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Our goal is to reduce the burden in cardiovascular disease in Europe through percutaneous cardiovascular interventions.
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OUR MISSION: TO REDUCE THE BURDEN OF CARDIOVASCULAR DISEASE
Dr. Bernard Charbonnel,
Dr. John McMurray,
Presenter | see Discussant report
John McMurray, FESC (United Kingdom)Presentation webcast
List of Authors: J McMurray, M Komajda, H Beck-Nielsen, R Gomis, M Hanefeld, S Pocock, P Curtis, N Jones & P Home on behalf of the RECORD Committees and Investigators
Concern had been raised that treatment with rosiglitazone might increase the risk of myocardial infarction in patients with diabetes on the basis of a meta-analysis of small, short-term, trials that had methodological limitations (Nissen and Wolski N Engl J Med 2007; 356: 2457-71) . The present analyses describe the occurrence of prospectively identified coronary events occurring during a large-scale, long-term (average follow-up 5.5 years), randomized trial comparing treatment with rosiglitazone added to background metformin or sulfonylurea monotherapy (n=2220) with combination metformin plus sulfonylurea treatment (n=2227) in patients with type II diabetes mellitus – the Rosiglitazone Evaluated for Cardiac Outcomes and Regulation of glycaemia in Diabetes (RECORD) study. All events were adjudicated by an endpoint committee blinded to treatment allocation using pre-specified definitions. The composite outcome of fatal and non-fatal myocardial infarction (a pre-defined secondary endpoint) was reported in the primary paper (Home et al Lancet 2009; 373; 2125-35). The present report describes i) subsequent acute coronary events and mortality in these patients ii) a range of post hoc composite coronary outcomes, analysed as time to first event and iii) total coronary events, taking account of recurrent events (i.e. that patients can experience more than one event). The additional coronary composites analysed included a) Any acute coronary syndrome (fatal MI, sudden death, hospitalization for cardiac arrest, hospitalization for acute MI or hospitalization for unstable angina) b) Any acute coronary syndrome (ACS) or other angina (above plus patients with an “other” cardiovascular hospitalization attributed to angina pectoris) and c) Any ACS, other angina or coronary revascularization (above plus either percutaneous coronary intervention or coronary artery bypass surgery). The attached slides show these outcomes. Among the 60 survivors of a first MI in the rosiglitazone group, there were 7 recurrent MIs and 3 cases of unstable angina pectoris. There were 11 deaths (of which 7 were cardiovascular). Among the 52 survivors of a first MI in the control group (metformin plus a sulfonylurea), there were 11 recurrent MIs and 2 cases of angina pectoris. There were 12 deaths (of which 10 were cardiovascular). The expanded coronary composites showed similar event rates in both treatment groups. The total number of coronary events were similar in the two groups – for the broadest composite, 127 patients in the rosiglitazone group experienced 221 events compared to 128 patients (230 events) in the control group. In summary, there was no statistically significant increase in coronary events in patients treated with rosiglitazone in the RECORD trial.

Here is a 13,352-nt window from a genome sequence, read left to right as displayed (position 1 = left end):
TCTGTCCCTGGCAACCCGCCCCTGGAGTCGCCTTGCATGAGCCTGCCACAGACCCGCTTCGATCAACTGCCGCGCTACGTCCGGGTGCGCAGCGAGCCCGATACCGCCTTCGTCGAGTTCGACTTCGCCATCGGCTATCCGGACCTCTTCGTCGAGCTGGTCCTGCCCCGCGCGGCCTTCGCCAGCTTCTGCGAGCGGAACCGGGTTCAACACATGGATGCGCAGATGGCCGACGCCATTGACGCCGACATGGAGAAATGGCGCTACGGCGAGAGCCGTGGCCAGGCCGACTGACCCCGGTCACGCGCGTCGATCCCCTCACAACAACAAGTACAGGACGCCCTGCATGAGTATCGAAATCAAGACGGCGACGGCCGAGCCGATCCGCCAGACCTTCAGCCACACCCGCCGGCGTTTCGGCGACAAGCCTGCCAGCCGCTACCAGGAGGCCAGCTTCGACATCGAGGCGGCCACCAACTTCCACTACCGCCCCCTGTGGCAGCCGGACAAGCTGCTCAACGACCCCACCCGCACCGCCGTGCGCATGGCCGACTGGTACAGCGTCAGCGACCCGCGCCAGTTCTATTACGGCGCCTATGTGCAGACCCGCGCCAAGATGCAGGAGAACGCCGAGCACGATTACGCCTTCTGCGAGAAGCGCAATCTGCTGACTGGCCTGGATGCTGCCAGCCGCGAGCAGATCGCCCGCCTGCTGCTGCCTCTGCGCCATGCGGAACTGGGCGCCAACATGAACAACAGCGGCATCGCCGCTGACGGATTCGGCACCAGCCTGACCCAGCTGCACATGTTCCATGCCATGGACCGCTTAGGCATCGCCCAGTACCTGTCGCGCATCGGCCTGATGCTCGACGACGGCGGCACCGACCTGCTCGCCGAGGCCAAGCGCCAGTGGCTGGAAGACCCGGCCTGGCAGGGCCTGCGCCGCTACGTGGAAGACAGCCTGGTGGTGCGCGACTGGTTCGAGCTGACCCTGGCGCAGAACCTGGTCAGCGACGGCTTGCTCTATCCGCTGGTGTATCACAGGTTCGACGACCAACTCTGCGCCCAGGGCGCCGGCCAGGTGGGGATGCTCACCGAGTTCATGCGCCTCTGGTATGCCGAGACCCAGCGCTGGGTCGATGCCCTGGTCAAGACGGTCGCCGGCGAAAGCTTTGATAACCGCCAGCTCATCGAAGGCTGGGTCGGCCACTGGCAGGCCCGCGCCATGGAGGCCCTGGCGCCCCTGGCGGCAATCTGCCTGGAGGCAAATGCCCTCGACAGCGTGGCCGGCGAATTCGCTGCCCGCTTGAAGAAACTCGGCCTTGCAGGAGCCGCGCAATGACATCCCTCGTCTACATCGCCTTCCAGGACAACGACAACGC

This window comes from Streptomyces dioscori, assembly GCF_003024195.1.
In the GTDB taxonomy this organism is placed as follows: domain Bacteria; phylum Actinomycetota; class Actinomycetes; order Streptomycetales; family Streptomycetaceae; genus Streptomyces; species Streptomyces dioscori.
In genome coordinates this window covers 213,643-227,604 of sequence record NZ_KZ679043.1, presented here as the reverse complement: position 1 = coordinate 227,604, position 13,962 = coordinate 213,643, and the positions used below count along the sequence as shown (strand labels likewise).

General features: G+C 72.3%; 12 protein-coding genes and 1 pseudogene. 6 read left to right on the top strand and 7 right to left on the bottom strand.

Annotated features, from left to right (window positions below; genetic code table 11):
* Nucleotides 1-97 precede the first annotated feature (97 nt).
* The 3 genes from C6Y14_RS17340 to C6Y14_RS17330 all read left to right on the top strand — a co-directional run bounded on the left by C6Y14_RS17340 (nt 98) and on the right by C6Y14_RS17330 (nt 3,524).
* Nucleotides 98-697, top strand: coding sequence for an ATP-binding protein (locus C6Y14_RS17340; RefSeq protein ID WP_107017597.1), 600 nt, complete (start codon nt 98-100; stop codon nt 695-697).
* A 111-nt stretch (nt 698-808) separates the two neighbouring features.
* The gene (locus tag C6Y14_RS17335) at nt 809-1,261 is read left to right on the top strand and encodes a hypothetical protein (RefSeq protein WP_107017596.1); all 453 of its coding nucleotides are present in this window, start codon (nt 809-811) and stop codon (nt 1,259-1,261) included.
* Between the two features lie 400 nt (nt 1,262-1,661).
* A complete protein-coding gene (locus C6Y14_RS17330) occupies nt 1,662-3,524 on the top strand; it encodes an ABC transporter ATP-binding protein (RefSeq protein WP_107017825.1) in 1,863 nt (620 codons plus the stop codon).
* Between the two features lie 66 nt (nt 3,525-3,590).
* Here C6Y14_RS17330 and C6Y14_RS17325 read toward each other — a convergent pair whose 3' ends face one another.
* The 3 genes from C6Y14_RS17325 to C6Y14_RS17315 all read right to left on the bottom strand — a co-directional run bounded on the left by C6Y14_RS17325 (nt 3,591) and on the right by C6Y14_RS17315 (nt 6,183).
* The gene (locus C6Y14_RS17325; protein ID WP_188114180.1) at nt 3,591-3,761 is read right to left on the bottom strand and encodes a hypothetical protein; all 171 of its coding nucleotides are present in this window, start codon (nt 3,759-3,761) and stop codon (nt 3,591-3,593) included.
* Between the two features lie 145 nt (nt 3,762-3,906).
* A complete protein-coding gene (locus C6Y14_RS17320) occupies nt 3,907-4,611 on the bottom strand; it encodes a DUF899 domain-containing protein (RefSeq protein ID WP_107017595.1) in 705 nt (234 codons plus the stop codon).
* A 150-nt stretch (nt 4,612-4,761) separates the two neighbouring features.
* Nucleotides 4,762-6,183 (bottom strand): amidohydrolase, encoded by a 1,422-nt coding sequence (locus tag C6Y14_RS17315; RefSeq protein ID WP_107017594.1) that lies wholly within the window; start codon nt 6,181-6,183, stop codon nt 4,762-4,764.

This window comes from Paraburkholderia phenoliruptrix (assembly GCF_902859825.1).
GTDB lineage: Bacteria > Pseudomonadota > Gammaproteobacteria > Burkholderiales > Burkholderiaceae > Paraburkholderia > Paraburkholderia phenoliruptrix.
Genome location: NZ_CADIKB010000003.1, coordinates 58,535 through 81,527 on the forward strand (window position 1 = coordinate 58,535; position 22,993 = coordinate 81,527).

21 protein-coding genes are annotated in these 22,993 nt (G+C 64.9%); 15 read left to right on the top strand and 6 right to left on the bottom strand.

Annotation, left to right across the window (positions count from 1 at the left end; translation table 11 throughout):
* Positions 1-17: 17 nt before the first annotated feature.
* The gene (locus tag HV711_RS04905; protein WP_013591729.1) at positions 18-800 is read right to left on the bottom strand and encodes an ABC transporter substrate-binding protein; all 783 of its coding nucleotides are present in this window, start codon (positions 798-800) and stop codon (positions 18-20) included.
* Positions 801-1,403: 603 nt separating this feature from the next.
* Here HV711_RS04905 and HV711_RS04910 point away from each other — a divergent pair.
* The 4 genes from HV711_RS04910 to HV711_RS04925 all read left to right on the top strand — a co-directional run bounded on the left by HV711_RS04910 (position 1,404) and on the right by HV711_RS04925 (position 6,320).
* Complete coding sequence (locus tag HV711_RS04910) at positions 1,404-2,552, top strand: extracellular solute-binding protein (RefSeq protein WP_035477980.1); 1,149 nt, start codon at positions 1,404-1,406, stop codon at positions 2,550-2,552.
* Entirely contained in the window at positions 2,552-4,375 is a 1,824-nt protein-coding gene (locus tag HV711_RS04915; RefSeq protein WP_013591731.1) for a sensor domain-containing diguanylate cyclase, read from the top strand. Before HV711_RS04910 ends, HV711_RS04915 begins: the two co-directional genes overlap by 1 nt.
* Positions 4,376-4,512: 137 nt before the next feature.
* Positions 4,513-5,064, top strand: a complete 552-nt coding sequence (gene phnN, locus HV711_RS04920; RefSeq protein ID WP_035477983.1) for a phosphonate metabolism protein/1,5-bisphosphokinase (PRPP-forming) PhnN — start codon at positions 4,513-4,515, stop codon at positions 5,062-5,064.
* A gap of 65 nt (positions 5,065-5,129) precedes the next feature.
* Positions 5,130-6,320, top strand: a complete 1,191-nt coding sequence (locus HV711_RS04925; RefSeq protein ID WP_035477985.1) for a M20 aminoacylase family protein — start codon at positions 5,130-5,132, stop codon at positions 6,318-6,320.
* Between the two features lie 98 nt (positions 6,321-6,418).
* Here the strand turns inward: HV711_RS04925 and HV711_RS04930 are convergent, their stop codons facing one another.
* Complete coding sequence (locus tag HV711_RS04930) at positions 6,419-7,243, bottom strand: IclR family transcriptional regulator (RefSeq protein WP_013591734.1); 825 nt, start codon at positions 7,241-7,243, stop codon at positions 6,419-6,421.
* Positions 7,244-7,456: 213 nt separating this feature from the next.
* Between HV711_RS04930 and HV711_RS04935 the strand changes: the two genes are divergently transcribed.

Discussant | see Presenter abstract
Bernard Charbonnel, FESC (France)
Effect of rosiglitazone on coronary events in the RECORD study
This congress report accompanies a presentation given at the ESC Congress 2009. Written by the author himself/herself, this report does not necessarily reflect the opinion of the European Society of Cardiology.
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